- We’ve been testing the concept of hard points, which does make the game more interesting and offers a lot more strategy, but we’re not yet happy with the actual types of structures you can build. We made so many art and animations for these buildings earlier and we’re not sure where to use it. We built the assets too fast and some of them don’t make sense anymore, so we’ll have to revisit them.
- We tweaked some of the data and rebalanced some of the units. Making them have higher HP made a positive difference in the game: they now last long enough, but are more expensive and take longer to build. You as a player would now spend more time trying to keep your units alive, instead of churning them out and letting them die endlessly. You have to learn to manage units better, and this accelerated the pace of the game.
- We changed how the fog of war works, revised the visual presentation of effects, and continued fixing some of the art and user interface.
- And some other bug fixes!
One of the things that makes a polished game look really polished is artistic coherence. It’s the developers willingness to stop and make it something that it needs to be. For example, we have reasonably good art for the hero Tristan, but it looks visually different from the rest of the art in the game, such as the Chainsaw Shocktrooper (aka elf with the chainsaw). We can’t have both art that are aesthetically different from each other, and this is an expensive decision to make. This is one of the realities of game development: there’s always going to be something that comes up that you didn’t expect that you have to come back to and have it redone. Even if it doesn’t affect the gameplay, the extra level of polish makes a difference.
Multiple Resolutions and Cross-Platform Support
Multiple screen support is something you don’t usually think about. When developing games, you must keep in mind that changing resolutions could cause the user interface to be misaligned. There are two things you have to look at: the scale (bigger or smaller) and the ratio (widescreen, etc.). You need to go through each of the different elements of the user interface and decide where you want them aligned – to the center or on the edges of the screen. What if some players want the elements in the same size? What about retina size?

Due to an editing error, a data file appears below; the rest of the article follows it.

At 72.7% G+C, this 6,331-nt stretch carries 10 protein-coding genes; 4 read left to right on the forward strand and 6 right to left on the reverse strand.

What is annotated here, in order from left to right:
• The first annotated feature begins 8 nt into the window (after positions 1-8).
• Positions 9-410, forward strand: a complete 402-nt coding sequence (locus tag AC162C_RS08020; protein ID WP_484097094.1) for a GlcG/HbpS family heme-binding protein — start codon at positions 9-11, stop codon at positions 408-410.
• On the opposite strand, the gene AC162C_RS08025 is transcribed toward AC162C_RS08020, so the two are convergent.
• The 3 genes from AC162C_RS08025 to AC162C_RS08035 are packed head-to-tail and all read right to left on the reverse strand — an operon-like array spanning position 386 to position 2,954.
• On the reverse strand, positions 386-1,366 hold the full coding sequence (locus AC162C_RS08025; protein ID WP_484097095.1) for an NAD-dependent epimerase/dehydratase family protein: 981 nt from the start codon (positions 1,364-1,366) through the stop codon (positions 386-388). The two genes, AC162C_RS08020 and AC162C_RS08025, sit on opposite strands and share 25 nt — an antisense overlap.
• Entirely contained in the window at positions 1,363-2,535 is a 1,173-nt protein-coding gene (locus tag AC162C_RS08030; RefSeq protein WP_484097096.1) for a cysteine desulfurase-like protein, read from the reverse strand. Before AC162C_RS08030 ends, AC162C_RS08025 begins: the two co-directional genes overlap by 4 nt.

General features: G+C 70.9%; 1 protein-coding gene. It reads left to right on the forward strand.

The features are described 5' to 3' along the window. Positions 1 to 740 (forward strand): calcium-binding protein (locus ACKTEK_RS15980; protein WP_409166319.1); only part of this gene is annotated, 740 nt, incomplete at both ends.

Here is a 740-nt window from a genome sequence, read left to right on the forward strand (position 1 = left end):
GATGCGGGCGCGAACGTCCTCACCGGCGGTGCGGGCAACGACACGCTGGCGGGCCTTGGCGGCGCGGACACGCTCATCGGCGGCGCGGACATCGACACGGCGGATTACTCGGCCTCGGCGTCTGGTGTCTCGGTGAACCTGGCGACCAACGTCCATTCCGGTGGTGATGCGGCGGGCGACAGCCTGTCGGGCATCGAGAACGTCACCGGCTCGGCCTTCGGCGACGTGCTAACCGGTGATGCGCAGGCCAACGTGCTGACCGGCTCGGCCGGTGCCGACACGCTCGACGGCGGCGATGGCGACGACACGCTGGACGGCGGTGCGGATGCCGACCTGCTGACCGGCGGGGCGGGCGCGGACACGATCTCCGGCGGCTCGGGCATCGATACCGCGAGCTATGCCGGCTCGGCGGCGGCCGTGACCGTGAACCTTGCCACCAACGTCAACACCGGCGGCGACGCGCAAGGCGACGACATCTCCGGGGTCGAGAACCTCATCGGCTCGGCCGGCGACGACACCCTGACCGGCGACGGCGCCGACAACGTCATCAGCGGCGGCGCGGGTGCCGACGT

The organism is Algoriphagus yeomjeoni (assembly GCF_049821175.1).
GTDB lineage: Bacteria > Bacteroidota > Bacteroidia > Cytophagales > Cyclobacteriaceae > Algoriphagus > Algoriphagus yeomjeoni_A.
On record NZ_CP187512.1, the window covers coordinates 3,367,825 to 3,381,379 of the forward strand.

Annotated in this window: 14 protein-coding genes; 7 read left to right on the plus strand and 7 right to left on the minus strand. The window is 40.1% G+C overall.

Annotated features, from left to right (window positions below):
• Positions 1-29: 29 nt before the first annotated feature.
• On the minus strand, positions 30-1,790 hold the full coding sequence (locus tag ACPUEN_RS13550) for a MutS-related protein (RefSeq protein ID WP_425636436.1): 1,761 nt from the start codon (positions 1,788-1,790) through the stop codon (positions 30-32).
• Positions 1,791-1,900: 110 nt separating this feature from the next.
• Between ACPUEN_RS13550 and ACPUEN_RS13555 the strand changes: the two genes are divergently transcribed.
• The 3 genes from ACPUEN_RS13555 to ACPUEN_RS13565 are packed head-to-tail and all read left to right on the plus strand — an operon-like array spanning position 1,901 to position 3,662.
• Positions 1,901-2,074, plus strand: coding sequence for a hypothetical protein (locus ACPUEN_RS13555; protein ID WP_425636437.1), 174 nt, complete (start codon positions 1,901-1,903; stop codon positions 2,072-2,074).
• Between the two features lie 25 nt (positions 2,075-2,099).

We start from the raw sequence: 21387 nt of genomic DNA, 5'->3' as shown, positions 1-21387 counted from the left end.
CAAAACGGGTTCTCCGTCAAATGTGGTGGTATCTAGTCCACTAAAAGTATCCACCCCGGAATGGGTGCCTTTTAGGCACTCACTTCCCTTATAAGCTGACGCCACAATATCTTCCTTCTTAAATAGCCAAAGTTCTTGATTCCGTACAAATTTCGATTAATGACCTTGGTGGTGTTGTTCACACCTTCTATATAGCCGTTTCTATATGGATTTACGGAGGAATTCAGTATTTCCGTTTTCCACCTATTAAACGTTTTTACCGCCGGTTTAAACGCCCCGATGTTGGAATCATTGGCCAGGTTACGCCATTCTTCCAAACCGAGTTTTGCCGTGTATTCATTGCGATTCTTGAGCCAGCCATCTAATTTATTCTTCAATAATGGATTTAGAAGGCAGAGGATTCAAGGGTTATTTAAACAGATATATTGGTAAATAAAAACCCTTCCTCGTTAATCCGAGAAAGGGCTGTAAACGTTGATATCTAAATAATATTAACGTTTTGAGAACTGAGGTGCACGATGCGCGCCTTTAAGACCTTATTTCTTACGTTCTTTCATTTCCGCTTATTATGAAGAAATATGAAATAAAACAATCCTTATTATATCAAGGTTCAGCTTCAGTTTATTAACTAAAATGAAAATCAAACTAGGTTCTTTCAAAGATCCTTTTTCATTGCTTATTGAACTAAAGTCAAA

Meanwhile, there’s the concept of supporting the game on multiple platforms. There are features that are desktop-specific and tablet-specific. There are things on the PC such as hotkeys and mouseover highlights which are not available on a tablet, which is touchscreen. You need to focus down on your audience in order to know which platform-specific features to address. For Last Regiment, we’ve decided to make it PC-centric.
Focus on Single Player
As mentioned earlier, another thing we’d like to focus on is the single player campaign. We had players in Legends of Callasia that were vocal about wanting everything immediately unlocked when they get the game, instead of having to play the campaigns to unlock more content. This created a created knock on effect. What’s the point of single player now? Suddenly it became meaningless, and this is a mistake we want to avoid in Last Regiment. There is pleasure in working hard to unlock something, and the sense of completion is compelling for most players.